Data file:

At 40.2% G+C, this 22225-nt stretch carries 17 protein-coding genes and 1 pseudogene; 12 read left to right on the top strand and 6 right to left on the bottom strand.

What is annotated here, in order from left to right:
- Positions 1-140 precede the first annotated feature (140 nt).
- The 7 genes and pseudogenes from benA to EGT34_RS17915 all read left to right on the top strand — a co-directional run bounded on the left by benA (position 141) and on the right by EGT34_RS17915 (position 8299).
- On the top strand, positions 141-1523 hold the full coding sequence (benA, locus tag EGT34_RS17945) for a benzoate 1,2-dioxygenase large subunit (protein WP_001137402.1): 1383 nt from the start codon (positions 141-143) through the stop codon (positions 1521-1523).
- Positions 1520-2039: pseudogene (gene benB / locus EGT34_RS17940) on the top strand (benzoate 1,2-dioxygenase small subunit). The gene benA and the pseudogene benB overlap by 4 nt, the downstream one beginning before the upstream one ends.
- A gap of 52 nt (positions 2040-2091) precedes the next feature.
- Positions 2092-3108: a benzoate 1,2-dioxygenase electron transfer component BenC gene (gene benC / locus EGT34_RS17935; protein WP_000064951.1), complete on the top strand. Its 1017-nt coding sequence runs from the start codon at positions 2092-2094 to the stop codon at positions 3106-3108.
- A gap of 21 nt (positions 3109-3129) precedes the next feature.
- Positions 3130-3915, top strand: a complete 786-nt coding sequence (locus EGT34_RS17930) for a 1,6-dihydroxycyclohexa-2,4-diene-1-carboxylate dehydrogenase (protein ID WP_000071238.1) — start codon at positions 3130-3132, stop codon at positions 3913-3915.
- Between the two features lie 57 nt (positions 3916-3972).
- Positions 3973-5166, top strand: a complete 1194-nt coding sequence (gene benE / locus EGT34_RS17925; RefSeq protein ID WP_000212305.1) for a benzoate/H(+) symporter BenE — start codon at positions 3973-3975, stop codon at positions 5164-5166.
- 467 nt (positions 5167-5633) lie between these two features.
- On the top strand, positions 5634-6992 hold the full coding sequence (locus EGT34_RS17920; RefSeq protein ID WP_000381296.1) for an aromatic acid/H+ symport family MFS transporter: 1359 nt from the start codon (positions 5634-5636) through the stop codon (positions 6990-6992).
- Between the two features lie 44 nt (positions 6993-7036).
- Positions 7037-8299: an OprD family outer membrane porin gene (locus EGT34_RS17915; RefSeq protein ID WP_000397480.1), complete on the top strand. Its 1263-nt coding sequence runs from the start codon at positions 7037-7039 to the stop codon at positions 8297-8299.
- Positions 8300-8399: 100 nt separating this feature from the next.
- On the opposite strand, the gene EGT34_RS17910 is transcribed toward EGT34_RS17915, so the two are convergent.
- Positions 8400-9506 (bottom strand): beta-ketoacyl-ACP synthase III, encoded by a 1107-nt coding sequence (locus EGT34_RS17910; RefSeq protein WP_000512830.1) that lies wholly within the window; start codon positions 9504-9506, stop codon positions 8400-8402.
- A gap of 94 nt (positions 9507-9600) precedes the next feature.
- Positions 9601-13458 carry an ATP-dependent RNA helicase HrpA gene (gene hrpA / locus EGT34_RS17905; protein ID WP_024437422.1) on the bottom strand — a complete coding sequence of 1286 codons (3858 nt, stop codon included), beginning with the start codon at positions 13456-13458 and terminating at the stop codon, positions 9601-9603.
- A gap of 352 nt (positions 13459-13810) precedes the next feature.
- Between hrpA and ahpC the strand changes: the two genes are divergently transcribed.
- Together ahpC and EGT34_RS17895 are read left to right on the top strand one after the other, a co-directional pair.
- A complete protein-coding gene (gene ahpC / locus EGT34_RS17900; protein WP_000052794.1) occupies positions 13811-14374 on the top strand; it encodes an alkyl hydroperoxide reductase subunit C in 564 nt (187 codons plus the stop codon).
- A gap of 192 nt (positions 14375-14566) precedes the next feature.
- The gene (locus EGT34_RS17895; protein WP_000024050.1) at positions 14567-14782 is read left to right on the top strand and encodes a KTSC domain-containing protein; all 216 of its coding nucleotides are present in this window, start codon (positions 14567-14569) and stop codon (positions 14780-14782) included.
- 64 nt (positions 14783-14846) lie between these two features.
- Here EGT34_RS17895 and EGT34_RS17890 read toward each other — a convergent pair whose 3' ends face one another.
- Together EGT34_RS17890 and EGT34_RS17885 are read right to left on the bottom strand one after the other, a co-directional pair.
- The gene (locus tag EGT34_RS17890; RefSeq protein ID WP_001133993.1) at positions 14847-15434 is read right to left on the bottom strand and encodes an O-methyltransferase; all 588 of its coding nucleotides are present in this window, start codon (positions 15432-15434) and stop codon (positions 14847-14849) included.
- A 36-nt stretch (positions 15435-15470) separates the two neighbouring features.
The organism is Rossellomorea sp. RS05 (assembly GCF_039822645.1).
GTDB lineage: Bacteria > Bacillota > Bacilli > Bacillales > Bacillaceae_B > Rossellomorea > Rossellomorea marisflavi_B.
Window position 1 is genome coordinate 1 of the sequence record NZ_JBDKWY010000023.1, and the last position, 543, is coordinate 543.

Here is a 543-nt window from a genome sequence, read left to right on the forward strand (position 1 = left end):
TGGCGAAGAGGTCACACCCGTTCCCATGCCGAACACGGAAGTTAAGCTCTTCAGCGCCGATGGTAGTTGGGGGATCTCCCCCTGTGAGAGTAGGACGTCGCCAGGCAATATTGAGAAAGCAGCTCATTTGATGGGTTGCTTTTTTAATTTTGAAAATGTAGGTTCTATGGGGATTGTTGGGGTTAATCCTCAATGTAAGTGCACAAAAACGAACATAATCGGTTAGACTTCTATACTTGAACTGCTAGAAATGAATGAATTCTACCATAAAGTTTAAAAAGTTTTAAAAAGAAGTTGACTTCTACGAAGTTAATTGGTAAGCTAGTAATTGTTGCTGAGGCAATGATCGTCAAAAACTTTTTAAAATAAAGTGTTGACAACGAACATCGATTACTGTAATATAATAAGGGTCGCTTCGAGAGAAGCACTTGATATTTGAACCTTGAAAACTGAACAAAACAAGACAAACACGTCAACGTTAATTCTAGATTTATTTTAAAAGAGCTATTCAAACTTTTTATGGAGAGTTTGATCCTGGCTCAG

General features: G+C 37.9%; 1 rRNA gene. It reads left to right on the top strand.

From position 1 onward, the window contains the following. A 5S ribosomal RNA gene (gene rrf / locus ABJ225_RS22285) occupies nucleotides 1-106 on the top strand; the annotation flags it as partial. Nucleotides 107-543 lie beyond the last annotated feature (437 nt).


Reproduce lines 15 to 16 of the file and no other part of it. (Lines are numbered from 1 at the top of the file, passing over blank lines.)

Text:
- Between the two features lie 44 nt (positions 6993-7036).
- Positions 7037-8299: an OprD family outer membrane porin gene (locus EGT34_RS17915; RefSeq protein ID WP_000397480.1), complete on the top strand. Its 1263-nt coding sequence runs from the start codon at positions 7037-7039 to the stop codon at positions 8297-8299.